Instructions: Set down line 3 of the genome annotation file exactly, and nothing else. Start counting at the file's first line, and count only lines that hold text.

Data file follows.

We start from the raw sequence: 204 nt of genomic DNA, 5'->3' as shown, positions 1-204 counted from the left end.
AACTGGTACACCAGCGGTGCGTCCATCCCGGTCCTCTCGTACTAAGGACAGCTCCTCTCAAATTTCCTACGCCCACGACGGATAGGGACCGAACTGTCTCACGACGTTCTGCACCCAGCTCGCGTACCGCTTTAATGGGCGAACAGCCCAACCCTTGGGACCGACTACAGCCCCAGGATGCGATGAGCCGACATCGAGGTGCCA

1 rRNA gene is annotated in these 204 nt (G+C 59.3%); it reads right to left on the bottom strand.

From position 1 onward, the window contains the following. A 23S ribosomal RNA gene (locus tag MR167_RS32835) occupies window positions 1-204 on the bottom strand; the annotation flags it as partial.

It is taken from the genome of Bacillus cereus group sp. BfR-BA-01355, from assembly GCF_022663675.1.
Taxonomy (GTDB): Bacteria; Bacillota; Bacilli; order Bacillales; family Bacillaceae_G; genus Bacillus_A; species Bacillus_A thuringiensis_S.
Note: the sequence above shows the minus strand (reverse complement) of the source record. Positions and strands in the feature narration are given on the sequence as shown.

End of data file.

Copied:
1 rRNA gene is annotated in these 204 nt (G+C 59.3%); it reads right to left on the bottom strand.